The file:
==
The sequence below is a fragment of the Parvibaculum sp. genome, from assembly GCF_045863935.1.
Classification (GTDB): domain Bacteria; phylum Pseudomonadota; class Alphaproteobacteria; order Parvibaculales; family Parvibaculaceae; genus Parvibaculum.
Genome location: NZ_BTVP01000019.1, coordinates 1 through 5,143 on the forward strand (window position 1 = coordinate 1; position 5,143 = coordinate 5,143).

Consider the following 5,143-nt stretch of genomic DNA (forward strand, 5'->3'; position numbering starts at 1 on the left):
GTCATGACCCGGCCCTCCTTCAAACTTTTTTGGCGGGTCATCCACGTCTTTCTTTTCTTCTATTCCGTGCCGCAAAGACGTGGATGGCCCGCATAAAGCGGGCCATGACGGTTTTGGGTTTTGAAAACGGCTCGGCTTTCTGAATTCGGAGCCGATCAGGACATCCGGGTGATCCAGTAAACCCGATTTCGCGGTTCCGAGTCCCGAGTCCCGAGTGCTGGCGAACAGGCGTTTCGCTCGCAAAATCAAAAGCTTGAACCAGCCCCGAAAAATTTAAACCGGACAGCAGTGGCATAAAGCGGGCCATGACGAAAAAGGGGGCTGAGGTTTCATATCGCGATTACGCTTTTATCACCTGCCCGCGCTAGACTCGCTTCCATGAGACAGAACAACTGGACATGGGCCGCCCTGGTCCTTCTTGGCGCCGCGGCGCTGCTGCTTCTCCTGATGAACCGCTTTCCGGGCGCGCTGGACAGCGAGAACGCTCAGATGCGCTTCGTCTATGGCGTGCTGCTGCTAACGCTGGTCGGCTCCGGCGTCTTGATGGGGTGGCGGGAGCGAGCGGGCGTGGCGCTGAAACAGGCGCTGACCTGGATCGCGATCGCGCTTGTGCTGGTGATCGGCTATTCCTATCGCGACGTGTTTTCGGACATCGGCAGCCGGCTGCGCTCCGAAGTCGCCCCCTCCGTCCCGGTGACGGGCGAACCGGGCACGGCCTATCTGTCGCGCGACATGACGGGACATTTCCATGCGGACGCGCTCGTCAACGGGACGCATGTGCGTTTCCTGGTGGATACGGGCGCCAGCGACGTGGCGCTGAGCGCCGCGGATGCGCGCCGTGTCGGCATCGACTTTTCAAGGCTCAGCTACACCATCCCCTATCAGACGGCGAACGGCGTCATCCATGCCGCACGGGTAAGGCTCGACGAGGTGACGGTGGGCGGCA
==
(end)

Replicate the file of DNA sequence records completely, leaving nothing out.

The sequence below is a fragment of the Parvibaculum sp. genome, from assembly GCF_045863935.1.
Classification (GTDB): domain Bacteria; phylum Pseudomonadota; class Alphaproteobacteria; order Parvibaculales; family Parvibaculaceae; genus Parvibaculum.
Genome location: NZ_BTVP01000019.1, coordinates 1 through 5,143 on the forward strand (window position 1 = coordinate 1; position 5,143 = coordinate 5,143).

Consider the following 5,143-nt stretch of genomic DNA (forward strand, 5'->3'; position numbering starts at 1 on the left):
GTCATGACCCGGCCCTCCTTCAAACTTTTTTGGCGGGTCATCCACGTCTTTCTTTTCTTCTATTCCGTGCCGCAAAGACGTGGATGGCCCGCATAAAGCGGGCCATGACGGTTTTGGGTTTTGAAAACGGCTCGGCTTTCTGAATTCGGAGCCGATCAGGACATCCGGGTGATCCAGTAAACCCGATTTCGCGGTTCCGAGTCCCGAGTCCCGAGTGCTGGCGAACAGGCGTTTCGCTCGCAAAATCAAAAGCTTGAACCAGCCCCGAAAAATTTAAACCGGACAGCAGTGGCATAAAGCGGGCCATGACGAAAAAGGGGGCTGAGGTTTCATATCGCGATTACGCTTTTATCACCTGCCCGCGCTAGACTCGCTTCCATGAGACAGAACAACTGGACATGGGCCGCCCTGGTCCTTCTTGGCGCCGCGGCGCTGCTGCTTCTCCTGATGAACCGCTTTCCGGGCGCGCTGGACAGCGAGAACGCTCAGATGCGCTTCGTCTATGGCGTGCTGCTGCTAACGCTGGTCGGCTCCGGCGTCTTGATGGGGTGGCGGGAGCGAGCGGGCGTGGCGCTGAAACAGGCGCTGACCTGGATCGCGATCGCGCTTGTGCTGGTGATCGGCTATTCCTATCGCGACGTGTTTTCGGACATCGGCAGCCGGCTGCGCTCCGAAGTCGCCCCCTCCGTCCCGGTGACGGGCGAACCGGGCACGGCCTATCTGTCGCGCGACATGACGGGACATTTCCATGCGGACGCGCTCGTCAACGGGACGCATGTGCGTTTCCTGGTGGATACGGGCGCCAGCGACGTGGCGCTGAGCGCCGCGGATGCGCGCCGTGTCGGCATCGACTTTTCAAGGCTCAGCTACACCATCCCCTATCAGACGGCGAACGGCGTCATCCATGCCGCACGGGTAAGGCTCGACGAGGTGACGGTGGGCGGCA